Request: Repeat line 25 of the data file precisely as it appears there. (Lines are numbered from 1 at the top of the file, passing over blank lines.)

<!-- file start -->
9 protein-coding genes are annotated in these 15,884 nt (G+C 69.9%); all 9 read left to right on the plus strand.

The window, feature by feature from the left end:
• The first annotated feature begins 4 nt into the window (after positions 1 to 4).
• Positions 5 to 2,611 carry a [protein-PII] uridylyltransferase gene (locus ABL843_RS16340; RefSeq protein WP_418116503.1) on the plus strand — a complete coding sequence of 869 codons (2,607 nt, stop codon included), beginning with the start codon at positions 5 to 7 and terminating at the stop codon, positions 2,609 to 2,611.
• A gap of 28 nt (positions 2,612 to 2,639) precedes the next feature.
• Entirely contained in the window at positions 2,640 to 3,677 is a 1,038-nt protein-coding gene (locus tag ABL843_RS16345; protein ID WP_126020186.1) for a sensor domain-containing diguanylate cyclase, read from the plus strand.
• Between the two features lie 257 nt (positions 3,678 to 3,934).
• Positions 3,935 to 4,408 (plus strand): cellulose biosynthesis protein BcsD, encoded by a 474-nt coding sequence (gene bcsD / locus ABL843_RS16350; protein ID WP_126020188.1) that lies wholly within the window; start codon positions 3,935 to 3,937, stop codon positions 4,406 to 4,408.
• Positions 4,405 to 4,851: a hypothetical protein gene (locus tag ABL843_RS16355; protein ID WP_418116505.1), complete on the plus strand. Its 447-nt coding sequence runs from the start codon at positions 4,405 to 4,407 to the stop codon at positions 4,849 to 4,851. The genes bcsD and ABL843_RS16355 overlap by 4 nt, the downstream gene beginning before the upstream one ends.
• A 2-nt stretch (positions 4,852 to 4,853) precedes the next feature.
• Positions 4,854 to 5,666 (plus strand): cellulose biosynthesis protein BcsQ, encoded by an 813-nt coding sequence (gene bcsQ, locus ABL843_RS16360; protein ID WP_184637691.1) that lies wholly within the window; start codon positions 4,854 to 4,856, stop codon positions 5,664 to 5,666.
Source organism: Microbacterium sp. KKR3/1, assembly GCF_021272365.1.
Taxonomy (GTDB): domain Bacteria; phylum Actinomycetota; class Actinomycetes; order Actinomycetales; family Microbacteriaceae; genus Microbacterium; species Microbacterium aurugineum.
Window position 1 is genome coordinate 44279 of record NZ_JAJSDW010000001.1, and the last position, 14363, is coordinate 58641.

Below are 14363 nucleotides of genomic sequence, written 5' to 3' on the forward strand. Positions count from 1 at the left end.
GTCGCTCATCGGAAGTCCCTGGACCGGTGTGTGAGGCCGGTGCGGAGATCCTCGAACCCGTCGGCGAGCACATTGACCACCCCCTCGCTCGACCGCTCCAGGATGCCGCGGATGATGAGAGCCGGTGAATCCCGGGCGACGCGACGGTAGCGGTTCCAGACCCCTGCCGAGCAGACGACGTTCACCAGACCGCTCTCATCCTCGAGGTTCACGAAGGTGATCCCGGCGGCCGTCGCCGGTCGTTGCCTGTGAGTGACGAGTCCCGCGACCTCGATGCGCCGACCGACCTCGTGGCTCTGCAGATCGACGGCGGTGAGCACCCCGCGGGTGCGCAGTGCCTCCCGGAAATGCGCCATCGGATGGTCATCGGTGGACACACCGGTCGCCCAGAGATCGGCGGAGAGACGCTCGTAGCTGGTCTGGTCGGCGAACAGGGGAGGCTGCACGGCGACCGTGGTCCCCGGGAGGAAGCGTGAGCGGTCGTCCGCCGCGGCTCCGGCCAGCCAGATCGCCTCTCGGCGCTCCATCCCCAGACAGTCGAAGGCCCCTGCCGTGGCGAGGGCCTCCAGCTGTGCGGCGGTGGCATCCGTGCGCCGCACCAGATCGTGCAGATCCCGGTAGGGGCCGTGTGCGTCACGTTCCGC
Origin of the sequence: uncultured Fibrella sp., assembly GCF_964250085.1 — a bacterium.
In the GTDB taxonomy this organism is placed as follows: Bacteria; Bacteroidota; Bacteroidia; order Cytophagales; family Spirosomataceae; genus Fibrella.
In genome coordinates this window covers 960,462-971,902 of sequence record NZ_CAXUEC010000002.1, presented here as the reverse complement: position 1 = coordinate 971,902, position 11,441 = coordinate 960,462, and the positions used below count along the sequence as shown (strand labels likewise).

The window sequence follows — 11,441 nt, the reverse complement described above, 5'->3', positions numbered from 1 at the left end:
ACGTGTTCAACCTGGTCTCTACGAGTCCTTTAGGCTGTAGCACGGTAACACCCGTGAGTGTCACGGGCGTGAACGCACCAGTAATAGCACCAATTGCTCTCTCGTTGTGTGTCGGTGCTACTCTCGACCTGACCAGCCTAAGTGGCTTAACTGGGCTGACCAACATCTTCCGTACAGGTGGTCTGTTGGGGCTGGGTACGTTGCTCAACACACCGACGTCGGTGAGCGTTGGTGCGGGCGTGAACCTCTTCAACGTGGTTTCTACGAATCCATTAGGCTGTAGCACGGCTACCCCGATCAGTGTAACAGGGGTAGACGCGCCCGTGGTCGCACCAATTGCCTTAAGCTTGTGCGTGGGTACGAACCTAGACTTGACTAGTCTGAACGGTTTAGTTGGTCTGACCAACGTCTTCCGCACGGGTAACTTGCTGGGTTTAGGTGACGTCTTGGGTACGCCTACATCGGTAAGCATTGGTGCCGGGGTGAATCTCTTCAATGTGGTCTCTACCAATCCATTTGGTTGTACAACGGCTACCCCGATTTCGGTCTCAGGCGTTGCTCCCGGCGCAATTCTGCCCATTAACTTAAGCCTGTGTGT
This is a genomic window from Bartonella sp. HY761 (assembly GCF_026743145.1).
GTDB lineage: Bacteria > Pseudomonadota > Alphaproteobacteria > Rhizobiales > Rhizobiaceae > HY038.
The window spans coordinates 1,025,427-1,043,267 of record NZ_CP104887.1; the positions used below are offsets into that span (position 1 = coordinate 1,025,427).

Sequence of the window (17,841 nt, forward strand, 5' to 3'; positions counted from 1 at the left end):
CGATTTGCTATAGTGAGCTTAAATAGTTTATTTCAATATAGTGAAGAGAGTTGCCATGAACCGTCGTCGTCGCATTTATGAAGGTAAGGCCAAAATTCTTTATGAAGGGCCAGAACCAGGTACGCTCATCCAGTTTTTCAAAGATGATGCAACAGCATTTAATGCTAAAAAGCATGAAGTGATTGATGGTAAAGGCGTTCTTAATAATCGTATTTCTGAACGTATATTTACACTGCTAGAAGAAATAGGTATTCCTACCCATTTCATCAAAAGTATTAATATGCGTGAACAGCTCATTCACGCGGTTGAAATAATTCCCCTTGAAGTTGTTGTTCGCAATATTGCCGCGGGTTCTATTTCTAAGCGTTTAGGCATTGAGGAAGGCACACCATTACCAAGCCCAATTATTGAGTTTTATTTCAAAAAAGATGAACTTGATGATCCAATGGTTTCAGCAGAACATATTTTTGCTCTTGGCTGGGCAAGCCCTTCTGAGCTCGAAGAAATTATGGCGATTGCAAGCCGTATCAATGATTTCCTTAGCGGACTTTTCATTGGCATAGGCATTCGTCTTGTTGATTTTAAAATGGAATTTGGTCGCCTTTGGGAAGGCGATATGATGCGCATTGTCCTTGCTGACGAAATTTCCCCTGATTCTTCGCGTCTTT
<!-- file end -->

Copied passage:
Sequence of the window (17,841 nt, forward strand, 5' to 3'; positions counted from 1 at the left end):